2nd stanza of "The Star-Spangled Banner":

On the shore, dimly seen through the mists of the deep,

Where the foe's haughty host in dread silence reposes,

What is that which the breeze, o'er the towering steep,

As it fitfully blows, half conceals, half discloses?

Now it catches the gleam of the morning's first beam,

In full glory reflected now shines in the stream:

'Tis the star-spangled banner! Oh long may it wave

O'er the land of the free and the home of the brave!

1' Does "the stream" refer to the flag, or the the deep, or the sunlight?

According to "O'er the ramparts we watched were so gallantly streaming" (in the 1st stanza), it is the flag that is streaming.

According to https://www.american-historama.org/1801-1828-evolution/star-spangled-banner-lyrics.htm (which says "'in full glory' lyrics express the grandeur of the flag and a religious connotation"), "the stream" may be the flag.

According to a popular Chinese translation (https://baike.baidu.com/link?url=HrVBxmNZhYMzkTUmMnE0sgxjYh7nlASirZDS3YITgoxuhlCoem9IsXnARg7wJUhxCzxitxtGSiPgzdyQePopr-43keocngUzjNk41X4mN38qZCS2mkEr0h7mGRJI_buN), "the stream" is translated as "水面" (literally "the surface of the water"). In other words, "the stream" refers to the sea/river in Baltimore.

If "the stream" is the sunlight, see my analysis blew.

2' The lyrics is "in the stream". However, I heard some singers singing "on the stream" (e.g. https://www.bilibili.com/video/BV1rb411r7Ds/?p=2&vd_source=6255052f3ca72cf571c578362d72ede3 where the caption is "on the stream"). What's the difference between "in the stream" and "on the stream"?

3' If the subject of both "reflected" and "shines" is "the gleam of the beam", why isn't the sixth line "In full glory reflected and shining in the stream"?

"Shine" can also be a noun. If "shines" serves as the subject, then what's the predicate? Absolute construction?

If "the stream" is the light, and the flag is the subject of "shines" (which means "to look bright and smooth"), then there should at least be a comma between "in full glory reflected" and "now shines". Therefore, the fifth, sixth, and seventh lines can be rephrased as:

Now it catches the gleam of the morning's first beam, reflected in full glory[,]

Now [it] (i.e. the flag) shines (i.e. appears glossy) in the stream (i.e. sunlight),

It is the star-spangled banner.

related question: Two questions about the 4th verse of "The Star-Spangled Banner"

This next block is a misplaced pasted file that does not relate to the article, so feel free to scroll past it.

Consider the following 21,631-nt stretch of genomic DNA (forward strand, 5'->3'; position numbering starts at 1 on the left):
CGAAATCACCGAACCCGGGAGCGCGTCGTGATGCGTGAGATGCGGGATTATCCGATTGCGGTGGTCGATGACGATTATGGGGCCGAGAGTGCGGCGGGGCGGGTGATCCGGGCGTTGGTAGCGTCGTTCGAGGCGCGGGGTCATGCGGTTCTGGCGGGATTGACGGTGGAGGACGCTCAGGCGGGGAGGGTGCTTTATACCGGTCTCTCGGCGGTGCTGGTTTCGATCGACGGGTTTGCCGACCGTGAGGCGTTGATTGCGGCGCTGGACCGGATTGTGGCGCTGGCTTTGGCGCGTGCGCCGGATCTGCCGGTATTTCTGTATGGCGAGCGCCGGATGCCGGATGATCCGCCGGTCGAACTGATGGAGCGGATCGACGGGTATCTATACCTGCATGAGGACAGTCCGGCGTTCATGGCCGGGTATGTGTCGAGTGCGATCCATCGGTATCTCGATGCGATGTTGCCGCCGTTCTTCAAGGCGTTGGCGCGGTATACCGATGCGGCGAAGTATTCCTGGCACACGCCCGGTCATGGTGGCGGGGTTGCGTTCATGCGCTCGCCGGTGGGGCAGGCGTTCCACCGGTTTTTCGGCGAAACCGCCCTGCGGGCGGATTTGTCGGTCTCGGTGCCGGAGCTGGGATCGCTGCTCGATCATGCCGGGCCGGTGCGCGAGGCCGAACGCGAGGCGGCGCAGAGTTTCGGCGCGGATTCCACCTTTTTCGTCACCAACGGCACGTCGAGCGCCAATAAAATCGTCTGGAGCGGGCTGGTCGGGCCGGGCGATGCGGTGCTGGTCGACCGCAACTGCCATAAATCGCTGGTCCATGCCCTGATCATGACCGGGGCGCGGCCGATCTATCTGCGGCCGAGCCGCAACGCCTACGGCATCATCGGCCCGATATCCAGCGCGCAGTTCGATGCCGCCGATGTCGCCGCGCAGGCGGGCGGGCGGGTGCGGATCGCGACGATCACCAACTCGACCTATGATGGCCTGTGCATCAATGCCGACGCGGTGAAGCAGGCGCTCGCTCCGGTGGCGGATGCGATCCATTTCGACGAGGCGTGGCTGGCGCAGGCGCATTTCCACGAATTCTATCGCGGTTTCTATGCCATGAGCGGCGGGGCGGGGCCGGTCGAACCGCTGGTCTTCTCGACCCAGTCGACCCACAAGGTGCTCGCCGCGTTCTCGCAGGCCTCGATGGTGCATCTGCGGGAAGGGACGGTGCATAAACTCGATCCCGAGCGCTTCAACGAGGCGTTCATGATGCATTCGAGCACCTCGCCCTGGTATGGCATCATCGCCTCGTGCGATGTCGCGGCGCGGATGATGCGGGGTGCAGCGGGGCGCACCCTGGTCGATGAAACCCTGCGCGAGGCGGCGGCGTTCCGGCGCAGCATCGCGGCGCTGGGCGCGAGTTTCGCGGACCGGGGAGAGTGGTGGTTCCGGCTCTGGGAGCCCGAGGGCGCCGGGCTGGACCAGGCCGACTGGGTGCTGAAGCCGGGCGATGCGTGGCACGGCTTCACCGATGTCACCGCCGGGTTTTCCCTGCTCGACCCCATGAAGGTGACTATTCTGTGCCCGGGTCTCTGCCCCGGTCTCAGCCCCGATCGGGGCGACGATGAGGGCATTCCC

1 Answer 1


The simplest reading is that this is the "stream of light" of the "morning's first beam". Therefore "stream" = sunlight. This is a rare usage, chosen mostly because of the the rhyme

It is "in" the stream because it is located in the beam of sunlight. "On the stream" would be used for a boat on water, but the flag is not "on" the sunlight but "in" it.

"Reflected glory" is when on thing gets respect for being associated with the success of another thing. Here the flag reflects the success of the defenders of Fort Henry.

"Shines" is a verb. The subject has been omitted for poetic not grammatical reasons, the subject is implied to be "it" from the previous line, which refers to the flag. There is no comma again because this isn't prose but a song. If the author had written

In full reflected glory, it shines in the sunlight.

It would fix all the grammar issues, but then it wouldn't fit the verse and it wouldn't rhyme!

The choice of words is mostly due to the desire for the song to rhyme, and isn't idiomatic in syntax or word choice for prose.

  • 1 The flag can reflect sunlight, too. 2 I came up with a new understanding, which I'm not sure: Now it catches the gleam of the morning's first beam, reflected in full glory[,] [It] (i.e. the flag) shines (i.e. appears bright) in the stream (i.e. sunlight), It is the star-spangled banner.
    – Zhang Jian
    Commented Feb 10, 2023 at 11:52
  • 1
    Yes, but there are different layers of interpretation, since the flag is both a literal flag and stands figuratively for "the US of A" The flag reflects both the light literally and the glory of the nation figuratively. And then remember that the author had to make words rhyme and fit a song (the music is an old club drinking song)
    – James K
    Commented Feb 10, 2023 at 19:06
  • 1
    I've edited to explain some of the other words, but mostly this is "it's just a song"
    – James K
    Commented Feb 11, 2023 at 7:47
  • Problem solved. So the "full" in "in full glory reflected" is an adverb, modifying "reflected", not an adjective, modifying "glory". It is the victory, not the sunlight, that is reflected by the flag. By the way, there is a typo in your answer: "when on thing" should be "when one thing".
    – Zhang Jian
    Commented Feb 11, 2023 at 13:13
  • 1
    Full modifes "glory"
    – James K
    Commented Feb 11, 2023 at 13:22

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